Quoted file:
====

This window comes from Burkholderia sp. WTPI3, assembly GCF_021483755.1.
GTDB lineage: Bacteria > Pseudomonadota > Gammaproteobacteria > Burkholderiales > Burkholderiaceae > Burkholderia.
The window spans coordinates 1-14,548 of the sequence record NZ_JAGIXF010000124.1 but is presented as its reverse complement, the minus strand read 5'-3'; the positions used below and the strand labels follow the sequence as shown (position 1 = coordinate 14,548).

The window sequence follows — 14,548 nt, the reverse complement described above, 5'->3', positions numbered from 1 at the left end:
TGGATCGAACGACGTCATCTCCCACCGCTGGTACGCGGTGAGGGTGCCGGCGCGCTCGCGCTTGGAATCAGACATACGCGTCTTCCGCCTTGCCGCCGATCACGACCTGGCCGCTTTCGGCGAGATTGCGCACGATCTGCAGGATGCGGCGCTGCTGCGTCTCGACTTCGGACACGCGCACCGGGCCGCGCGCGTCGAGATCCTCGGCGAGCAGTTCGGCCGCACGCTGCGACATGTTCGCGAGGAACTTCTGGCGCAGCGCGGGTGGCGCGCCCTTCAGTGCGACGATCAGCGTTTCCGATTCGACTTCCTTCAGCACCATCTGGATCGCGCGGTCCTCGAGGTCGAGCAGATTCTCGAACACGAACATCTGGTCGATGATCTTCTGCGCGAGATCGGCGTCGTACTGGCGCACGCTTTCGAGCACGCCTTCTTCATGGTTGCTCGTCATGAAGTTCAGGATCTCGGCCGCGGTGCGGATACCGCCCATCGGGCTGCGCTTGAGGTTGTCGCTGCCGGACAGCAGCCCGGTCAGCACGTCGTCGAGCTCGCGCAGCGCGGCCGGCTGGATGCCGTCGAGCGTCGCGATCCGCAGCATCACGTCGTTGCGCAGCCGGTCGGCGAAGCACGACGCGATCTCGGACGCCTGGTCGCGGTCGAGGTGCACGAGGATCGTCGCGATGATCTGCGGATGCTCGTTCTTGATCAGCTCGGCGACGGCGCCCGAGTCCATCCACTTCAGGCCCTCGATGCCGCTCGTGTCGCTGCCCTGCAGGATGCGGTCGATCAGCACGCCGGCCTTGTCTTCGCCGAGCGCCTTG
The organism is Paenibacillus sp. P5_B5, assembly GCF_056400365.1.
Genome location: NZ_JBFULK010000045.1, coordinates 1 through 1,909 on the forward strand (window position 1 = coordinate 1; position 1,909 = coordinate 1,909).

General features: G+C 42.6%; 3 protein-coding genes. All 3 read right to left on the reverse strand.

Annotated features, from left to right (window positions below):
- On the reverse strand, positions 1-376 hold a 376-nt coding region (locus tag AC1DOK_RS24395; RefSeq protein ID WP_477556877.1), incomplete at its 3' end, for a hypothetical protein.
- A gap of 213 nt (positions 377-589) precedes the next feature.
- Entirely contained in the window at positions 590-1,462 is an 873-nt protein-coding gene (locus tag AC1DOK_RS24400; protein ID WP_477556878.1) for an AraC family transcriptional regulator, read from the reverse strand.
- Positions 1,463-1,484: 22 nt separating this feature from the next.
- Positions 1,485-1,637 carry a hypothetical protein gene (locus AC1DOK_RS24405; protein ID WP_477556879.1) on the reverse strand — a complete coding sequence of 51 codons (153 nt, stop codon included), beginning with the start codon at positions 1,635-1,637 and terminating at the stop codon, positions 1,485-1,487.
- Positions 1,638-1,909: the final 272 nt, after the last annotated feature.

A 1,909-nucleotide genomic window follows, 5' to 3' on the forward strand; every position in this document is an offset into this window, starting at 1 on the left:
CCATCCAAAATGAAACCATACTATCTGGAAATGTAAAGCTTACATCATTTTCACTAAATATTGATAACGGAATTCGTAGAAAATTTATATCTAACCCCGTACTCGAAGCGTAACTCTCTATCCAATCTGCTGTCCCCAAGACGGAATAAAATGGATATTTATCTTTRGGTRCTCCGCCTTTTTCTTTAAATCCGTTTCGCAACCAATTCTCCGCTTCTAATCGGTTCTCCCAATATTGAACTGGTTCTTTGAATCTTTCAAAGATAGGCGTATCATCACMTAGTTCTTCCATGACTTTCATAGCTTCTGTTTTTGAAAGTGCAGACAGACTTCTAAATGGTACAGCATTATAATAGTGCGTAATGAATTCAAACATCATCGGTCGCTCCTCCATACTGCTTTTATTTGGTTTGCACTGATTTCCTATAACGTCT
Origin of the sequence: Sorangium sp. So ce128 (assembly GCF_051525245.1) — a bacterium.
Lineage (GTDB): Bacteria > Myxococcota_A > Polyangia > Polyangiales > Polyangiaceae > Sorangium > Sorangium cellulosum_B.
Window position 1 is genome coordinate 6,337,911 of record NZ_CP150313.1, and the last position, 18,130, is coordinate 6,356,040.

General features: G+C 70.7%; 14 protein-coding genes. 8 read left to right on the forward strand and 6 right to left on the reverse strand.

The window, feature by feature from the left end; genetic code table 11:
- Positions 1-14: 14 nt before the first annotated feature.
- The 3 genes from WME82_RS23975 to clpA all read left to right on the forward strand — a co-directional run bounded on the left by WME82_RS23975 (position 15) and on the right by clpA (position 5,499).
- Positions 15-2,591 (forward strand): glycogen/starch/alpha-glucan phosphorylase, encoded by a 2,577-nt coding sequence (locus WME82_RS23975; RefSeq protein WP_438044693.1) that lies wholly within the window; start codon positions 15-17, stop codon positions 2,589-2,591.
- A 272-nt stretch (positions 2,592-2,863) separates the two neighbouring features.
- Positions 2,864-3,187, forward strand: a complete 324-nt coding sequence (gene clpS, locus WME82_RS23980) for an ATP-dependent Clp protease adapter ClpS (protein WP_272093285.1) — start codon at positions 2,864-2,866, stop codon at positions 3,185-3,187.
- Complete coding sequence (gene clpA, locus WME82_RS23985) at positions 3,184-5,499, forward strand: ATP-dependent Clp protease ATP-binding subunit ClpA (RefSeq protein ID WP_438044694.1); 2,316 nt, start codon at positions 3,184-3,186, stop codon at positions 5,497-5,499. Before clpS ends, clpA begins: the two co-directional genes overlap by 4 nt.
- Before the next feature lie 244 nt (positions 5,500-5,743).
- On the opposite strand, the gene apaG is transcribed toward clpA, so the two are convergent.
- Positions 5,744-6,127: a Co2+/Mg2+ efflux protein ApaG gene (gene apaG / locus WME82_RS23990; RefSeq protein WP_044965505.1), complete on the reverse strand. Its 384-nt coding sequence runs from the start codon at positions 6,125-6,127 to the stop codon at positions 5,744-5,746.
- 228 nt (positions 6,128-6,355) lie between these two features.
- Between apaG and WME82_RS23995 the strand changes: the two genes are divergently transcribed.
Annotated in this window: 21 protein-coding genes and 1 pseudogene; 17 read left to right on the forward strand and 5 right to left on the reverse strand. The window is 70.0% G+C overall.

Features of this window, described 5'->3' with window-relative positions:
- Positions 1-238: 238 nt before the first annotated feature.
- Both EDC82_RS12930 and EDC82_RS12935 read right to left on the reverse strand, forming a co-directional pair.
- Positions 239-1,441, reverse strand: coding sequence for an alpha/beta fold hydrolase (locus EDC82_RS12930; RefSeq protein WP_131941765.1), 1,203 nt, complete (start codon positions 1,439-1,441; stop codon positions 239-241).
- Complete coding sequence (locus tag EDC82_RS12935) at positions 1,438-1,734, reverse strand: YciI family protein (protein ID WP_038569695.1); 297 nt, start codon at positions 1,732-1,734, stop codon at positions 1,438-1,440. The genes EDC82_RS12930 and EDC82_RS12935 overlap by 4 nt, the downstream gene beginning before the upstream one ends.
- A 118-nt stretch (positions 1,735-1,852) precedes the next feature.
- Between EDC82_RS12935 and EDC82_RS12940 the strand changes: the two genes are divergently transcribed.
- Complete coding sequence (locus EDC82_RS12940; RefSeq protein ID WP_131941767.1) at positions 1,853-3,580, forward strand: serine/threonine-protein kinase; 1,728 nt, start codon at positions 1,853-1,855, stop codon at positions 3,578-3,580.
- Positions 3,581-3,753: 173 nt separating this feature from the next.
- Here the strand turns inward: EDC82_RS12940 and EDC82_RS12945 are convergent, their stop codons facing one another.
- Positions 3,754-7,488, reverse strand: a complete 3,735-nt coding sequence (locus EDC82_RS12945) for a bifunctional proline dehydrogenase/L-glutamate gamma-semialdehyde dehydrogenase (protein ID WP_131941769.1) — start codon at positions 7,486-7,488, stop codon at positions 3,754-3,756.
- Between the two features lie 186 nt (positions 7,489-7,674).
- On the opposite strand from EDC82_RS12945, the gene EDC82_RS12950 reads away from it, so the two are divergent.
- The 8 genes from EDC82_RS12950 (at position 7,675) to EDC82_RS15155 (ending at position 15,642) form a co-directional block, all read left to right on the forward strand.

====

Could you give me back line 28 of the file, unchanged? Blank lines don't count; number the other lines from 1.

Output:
- Complete coding sequence (gene clpA, locus WME82_RS23985) at positions 3,184-5,499, forward strand: ATP-dependent Clp protease ATP-binding subunit ClpA (RefSeq protein ID WP_438044694.1); 2,316 nt, start codon at positions 3,184-3,186, stop codon at positions 5,497-5,499. Before clpS ends, clpA begins: the two co-directional genes overlap by 4 nt.